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Minds in the Making

A Guide for Skeptics of Anthropogenic Climate Change

Author: Larry Molnar, Professor of Physics and Astronomy
Minds exclusive

The comment that has been in my head for some time, even before the recent controversy over the e-mails of some climate change researchers, is that while climate policy is a complex subject, one on which different people will have different viewpoints based on differing personal advantages and disadvantages as well as differing moral codes, the basis of anthropogenic climate change is simply not that controversial.  Apparent controversy results from talking around the core issues.

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Posted in: Science & Technology on Dec 18, 2009

On Boundaries: Let Science Be Science? Let Religion Be Religion?

Author: Arie Leegwater, Professor Emeritus of Chemistry
Perspectives on Science and Christian Faith

In a perceptive article, Peter Harrison, Andreas Idreos Professor of Science and Religion at Oxford University, describes how the dual categories of science and religion have been invented over time. Not only are the boundaries of science in flux, only becoming somewhat stable in the nineteenth century, but so are those of religion, having been constructed earlier during the European Enlightenment, usually in terms of a set of propositional beliefs. This demarcation or boundary issue, what is properly science and what is properly religion, has also exercised the Christian community.

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Posted in: Science & Technology on Dec 14, 2009

In Defense of Extravagance

Author: Jennifer Holberg, associate professor of English
Perspectives

Scrapbooks and cakes, even in superabundance, are perhaps little to show for a life. Yet, they are undeniable witnesses to the heart of the gospel—and one of the scandals of the cross: God’s lavish gesture of love.

Posted in: Arts & Literature on Nov 24, 2009

Glittering Vices

Author: Rebecca Konyndyk DeYoung
Brazos Press

Rebecca Konyndyk DeYoung explores the seven deadly sins from a historical and biblical perspective.

Posted in: Religion & Philosophy on Oct 6, 2009

Chasing Emily: A Review of ‘Emily’s Ghost’

Author: Jennifer Holberg, Professor of English
Books & Culture online

Emily Brontë hears dead people.

Or at least she does according to the latest entry in the Brontë family literary sweepstakes, Denise Giardina’s Emily’s Ghost. To be fair, Emily only gets all Sixth Sense-y in the beginning and ending sections of Giardina’s novel (somehow, I guess, the otherworldly presences just aren’t as convenient or necessary in the vast middle chapters of the novel). And lest the reader believe that these voices are evidence of schizophrenia or a matter of purely imaginative inner dialogue (the latter a possibility that Anne Brontë raises at one point in the novel), Giardina has her Emily affirm quite forcefully the reality of her auditory companions. What’s more, Giardina’s Emily is ardently and actively political (a Chartist, no less); strongly and nobly rebellious against everything well-established in early Victorian society; and the participant in a passionate, if unconsummated, romance. Throw in a pinch of plot elements taken from Jane Eyre and a dash of Jo March-style hair-chopping, and you begin to get the idea of the portrait of Emily Brontë this book gives us.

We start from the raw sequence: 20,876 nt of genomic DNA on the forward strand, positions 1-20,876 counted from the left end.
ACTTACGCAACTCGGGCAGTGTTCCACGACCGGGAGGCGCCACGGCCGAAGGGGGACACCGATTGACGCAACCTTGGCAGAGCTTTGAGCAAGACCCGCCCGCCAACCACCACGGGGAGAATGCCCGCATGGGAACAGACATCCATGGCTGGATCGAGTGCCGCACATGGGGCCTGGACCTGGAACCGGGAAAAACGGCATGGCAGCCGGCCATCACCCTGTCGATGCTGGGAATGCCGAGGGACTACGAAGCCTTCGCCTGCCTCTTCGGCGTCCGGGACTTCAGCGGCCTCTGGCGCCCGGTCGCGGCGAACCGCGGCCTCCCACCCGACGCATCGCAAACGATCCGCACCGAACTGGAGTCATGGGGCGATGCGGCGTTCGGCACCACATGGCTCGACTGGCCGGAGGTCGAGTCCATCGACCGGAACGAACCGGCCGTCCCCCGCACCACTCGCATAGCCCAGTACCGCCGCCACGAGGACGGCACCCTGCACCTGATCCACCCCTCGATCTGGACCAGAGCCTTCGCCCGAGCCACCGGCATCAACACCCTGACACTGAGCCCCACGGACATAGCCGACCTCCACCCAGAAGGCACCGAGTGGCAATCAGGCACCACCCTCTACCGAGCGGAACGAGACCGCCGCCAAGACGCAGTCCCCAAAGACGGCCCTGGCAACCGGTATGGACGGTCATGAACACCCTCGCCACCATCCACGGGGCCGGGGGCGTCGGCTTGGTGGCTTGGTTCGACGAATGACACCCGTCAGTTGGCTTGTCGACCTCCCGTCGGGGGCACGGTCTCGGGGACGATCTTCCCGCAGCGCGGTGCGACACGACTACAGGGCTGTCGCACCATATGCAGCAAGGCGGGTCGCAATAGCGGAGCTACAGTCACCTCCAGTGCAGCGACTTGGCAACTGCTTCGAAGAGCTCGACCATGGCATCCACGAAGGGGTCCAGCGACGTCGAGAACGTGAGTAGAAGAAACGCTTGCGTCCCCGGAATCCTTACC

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Posted in: Arts & Literature on Sep 22, 2009

How does your work shape your view of human nature?

Author: Nathan L.K. Bierma, Calvin Institute of Christian Worship
ThinkChristian

The View from Inside an Ambulance,” originally published in Esquire, is a powerful essay by paramedic Chris Jones on his experiences dealing with death on a daily basis. His work both confronts him with, and numbs him to, human fragility. His closing story about reviving a man presumed dead, in front of the man’s son, has a hint of resurrection in it.

The article reminded me that our line of work—the way we use our God-given gifts—shapes our view of human nature

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Posted in: Lifestyle on Sep 18, 2009


Featured Book

Glittering Vices by Rebecca Konyndyk DeYoungIn Glittering Vices, Rebecca Konyndyk DeYoung carefully parses the meanings and attractions of the seven deadly sins. Historically and biblically informed, her explorations lead readers to meditate on personal participation in these sins. She doesn’t forget to provide a way out of these meditations. If the first part of each chapter describing one of the sins—envy, vainglory, sloth, avarice, anger, gluttony and lust—is a mirror, then the end of each chapter is a window on the other side of which is Christ, armed with the power to transform even the deadliest of vices into virtues.

Read more about Glittering Vices by Rebecca Konyndyk DeYoung >>

Featured Article

Toni Morrison's new novel, A MercyJane Zwart, professor of English at Calvin College, reviews Toni Morrison’s new novel, A Mercy, for Books and Culture magazine. "Indeed, A Mercy is a novel, to borrow from one its characters, about 'piecing together scraps' as 'a way to be in the world,' she writes. The review is part of Books and Culture's celebration of Black History Month.

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